Discussion

Our study demonstrated that plasma 24-OHC concentration played a negative role in the development of T2DM-associated MCI, as high levels were observed in patients with T2DM and MCI but low levels were noted in patients with T2DM and normal cognition. This result was further confirmed by our analysis, which revealed a negative correlation between the plasma 24-OHC concentration and MoCA after adjusting for age, gender, and educational attainment. No association between the genotype of CYP46A1 rs754203 and the plasma level of 24-OHC was found. Although the p-value was more than 0.05, patients with MCI and the CC genotype had the highest plasma level of 24-OHC among the tested patients. Among the patients with diabetes, those who carry a CC genotype may have a greater risk of developing MCI when compared to patients with a TT genotype. Logistic regression showed that females, low education level, long hypertension duration, and high HbA1c and plasma 24-OHC concentrations were associated with MCI in patients with T2DM. There was neither a significant difference in distributions of the CYP46A1 genotype between the MCI group and control group nor in plasma 24-OHC concentration among the three genotype subgroups.

Previous studies reported elevated plasma 24-OHC concentration levels in patients with MCI and AD (Lütjohann et al., 2000; Zuliani et al., 2011), which was consistent with our results. This conclusion supports that the plasma level of the 24-OHC concentration is proportional to the degree of brain atrophy and the loss of active gray matter (Liu et al., 2016). However, other studies indicated that people with AD have low levels of plasma 24-OHC concentration (Bretillon et al., 2000; Solomon et al., 2009; Burlot et al., 2015), and no significant difference was found between the MCI group and normal group (Liu et al., 2016). The possible explanation for this contradiction may be that the patients of these studies were at different stages of the disease. One previous research reported that the highest plasma level of 24-OHC was observed in mild AD patients (Li et al., 2018). When brain tissue damage is less severe in the early stage of the disease (such as MCI and early AD), the 24-OHC in plasma obviously rises but declines at the advanced stage of the disease. This phenomenon may be due to the decreased cholesterol turnover in the brain in the late stages, after a large number of neurons have degenerated and died, resulting in a low production of 24-OHC (Papassotiropoulos et al., 2000; Testa et al., 2016).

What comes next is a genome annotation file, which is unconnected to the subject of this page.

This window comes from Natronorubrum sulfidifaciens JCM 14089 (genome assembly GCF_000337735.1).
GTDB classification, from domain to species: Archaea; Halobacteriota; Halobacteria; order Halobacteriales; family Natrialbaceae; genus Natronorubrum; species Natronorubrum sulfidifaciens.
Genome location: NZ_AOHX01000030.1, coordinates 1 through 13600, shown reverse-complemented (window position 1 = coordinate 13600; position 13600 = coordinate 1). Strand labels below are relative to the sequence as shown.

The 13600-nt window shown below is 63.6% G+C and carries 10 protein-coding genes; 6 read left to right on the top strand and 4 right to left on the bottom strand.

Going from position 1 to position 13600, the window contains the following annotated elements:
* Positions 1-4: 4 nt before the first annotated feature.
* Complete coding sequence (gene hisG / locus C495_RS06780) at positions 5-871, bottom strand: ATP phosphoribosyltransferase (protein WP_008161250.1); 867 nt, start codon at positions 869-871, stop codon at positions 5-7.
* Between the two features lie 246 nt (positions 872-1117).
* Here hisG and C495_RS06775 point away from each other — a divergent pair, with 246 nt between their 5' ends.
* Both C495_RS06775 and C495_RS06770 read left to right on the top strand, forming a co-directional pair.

Besides 24-OHC, 27-hydroxycholesterol (27-OHC) is also an important oxysterol in the human body. It is a selective estrogen receptor modulator, which may affect tissues containing estrogen receptors such as blood vessels, bones, and breasts (Umetani and Shaul, 2011). It is derived from the periphery and can reflect the oxidative metabolism of cholesterol in the periphery (Hughes et al., 2013). Given that it can enter the brain through the blood–brain barrier, 27-OHC has also been shown to be neurotoxic and influences the occurrence of neurological disease (Popp et al., 2012; Chen et al., 2019). However, its effects within the brain remain unclear, and it is not expected to contribute to the pool of cholesterol in the brain (Hughes et al., 2013). Other studies have reported that it is also related to many non-neurological diseases, such as breast cancer, prostate cancer, lung adenocarcinoma, and COVID-19 (Marwarha et al., 2017; Zhang et al., 2019; Marcello et al., 2020). Therefore, compared with 24-OHC, 27-OHC seems to lack a certain specificity for cognitive disorders. That is why we chose 24-OHC as a priority for exploration. However, the influence of 27-OHC in neurological diseases cannot be ignored, and further research on it in the future is necessary.